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Sci-Fi

Neal Stephenson On Fiction, Games, and Saving the World 91

Posted by Soulskill
from the not-necessarily-in-that-order dept.
An anonymous reader points out an interview with Neal Stephenson at The Verge in which he talks a bit about his upcoming "research-heavy" novel, his Mongoliad project to reinvent the fiction novel as an app, what he thinks about saving the world with sci-fi. He says, "It would be saying a lot to say that SF can save the world, but I do think that we've fallen into a habitual state of being depressed and pessimistic about the future. We are extremely conservative and fearful about how we deploy our resources. It contrasts pretty vividly with the way we worked in the first half of the 20th century. We are looking at a lot of challenges now that I do not think can be solved as long as we stay in that mindset. This is more of an 'if you have a hammer, everything looks like a nail' kind of thing. My hammer is that I can write science fiction, so that's the thing I'm going to try to do. If I had billions of dollars sitting around, I could try to put my money where my mouth is and invest it. If I did something else for a living, I would be using my skills – whatever they were – to solve this problem, but since I'm a science fiction writer, I'm going to try to address it through the medium of science fiction."
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Neal Stephenson On Fiction, Games, and Saving the World

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  • by Osgeld (1900440) on Wednesday August 22, 2012 @12:28AM (#41077591)

    you can do a (metric) shit-ton with a hammer as long as you know how to wield it. yea you can drive nails, but you can also do so much more as well, IE take a flat sheet of metal and craft it into a work of art.

    Maybe thats the problem, a hammer is for driving nails, and we go out and buy a stupid expensive hand press that performs the same act as someone who is skilled with a hammer to do the same thing.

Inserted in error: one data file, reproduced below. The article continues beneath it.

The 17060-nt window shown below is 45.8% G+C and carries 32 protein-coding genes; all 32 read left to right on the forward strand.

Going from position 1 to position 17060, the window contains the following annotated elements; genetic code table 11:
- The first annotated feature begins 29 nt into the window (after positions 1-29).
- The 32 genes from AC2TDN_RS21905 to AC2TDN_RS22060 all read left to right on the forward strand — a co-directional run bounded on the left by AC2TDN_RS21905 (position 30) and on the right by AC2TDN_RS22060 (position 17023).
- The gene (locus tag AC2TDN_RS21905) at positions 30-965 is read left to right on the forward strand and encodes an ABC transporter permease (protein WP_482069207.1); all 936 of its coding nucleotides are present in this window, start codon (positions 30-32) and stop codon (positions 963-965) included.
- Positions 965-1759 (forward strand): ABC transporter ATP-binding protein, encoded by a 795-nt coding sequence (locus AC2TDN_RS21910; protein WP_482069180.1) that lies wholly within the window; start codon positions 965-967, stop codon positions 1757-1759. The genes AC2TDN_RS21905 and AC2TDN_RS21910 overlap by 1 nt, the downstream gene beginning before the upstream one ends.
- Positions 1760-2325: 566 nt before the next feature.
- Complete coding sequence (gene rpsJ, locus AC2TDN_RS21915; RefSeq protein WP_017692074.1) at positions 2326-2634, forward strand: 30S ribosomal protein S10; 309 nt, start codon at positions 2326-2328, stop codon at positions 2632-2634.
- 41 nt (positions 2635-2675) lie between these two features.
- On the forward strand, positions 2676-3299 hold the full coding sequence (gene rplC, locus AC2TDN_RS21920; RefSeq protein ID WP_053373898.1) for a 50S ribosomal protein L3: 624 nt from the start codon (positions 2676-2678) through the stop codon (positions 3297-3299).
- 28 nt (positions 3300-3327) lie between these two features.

2 cents

  • by MikeTheGreat (34142) on Wednesday August 22, 2012 @12:45AM (#41077661)

    I wonder if our ever-declining real wage is connected to our pessimism?

    If I thought that my life was going to be Better In The Future For Sure then I'd be much more likely to take risks, try stuff that might not work, and generally be more optimistic. When I'm confident that my life will be as-good-or-better than now then I could always say "well, that was a nice experiment, too bad it didn't work, thank goodness it will not substantially impact the remainder of my life"

    And, just because I feel like I ought to provide a citation:
    http://www.workinglife.org/wiki/Wages+and+Benefits%3A+Real+Wages+(1964-2004) [workinglife.org]

    • by flaming error (1041742) on Wednesday August 22, 2012 @01:01AM (#41077755) Journal

      Yep. My own pessimism comes from watching an unsustainable economy (basically a Ponzi scheme based on perpetual growth) on a collision course with the laws of physics in a finite world.

      Since I don't subscribe to magical thinking, I'm convinced there must come a time when the population stops growing, when the birth rate matches the mortality rate. It might be really messy. And the lack of political will to address the fundamentals makes me pessimistic and cynical.

      But the prospect for real change and a sustainable future excites me. I hope SF writers, engineers, and thinking people can come up with a saner, more grounded future.

      • an unsustainable economy (basically a Ponzi scheme based on perpetual growth) on a collision course with the laws of physics in a finite world

        Bam! There it is. Pointless regurgitation of Malthusian economic theory. It is as true today as when Malthus spouted his nonsense in the XIXth century. The fact is the world is large enough that it doesn't matter and if it did there is the rest of the solar system and lots of other solar systems in the galaxy. There are also other galaxies. The resources are as go

        • by flaming error (1041742) on Wednesday August 22, 2012 @01:53AM (#41077993) Journal

          the world is large enough that it doesn't matter and if it did there is the rest of the solar system and lots of other solar systems in the galaxy. There are also other galaxies.

          If the world is large enough for exponential growth forever, why do you hedge your bet with the implicit assertion that we'll develop faster-than-light travel?

          Please google "most important video you'll ever see", hear Dr. Bartlett out, then, please, seriously, do me the favor of letting me know what it is he and I are missing.

          • Faster than light travel? You don't need that for interstellar flight. Proxima Centauri is 4.24 light-years away. Even Epsilon Eridani is only 10.5 light-years away. Develop suspended animation or artificial wombs, which do not require new physics to be developed, and the amount of consumables required to make a trip are reduced.

            You are concerned about lack of resources or space on Earth. The fact is we don't even use all the land on Earth for living and that is only 1/3 of the surface of the planet. The

            • Suspended animation or artificial wombs, plus a new form of propulsion that can get you there in only a couple of centuries at sub-light, plus robotics that can handle the reanimation (Or even harder, raising of children), and all that on technology that can continue to function for centuries without repair. It doesn't break any laws of physics, but just because it is possible doesn't mean it is easy.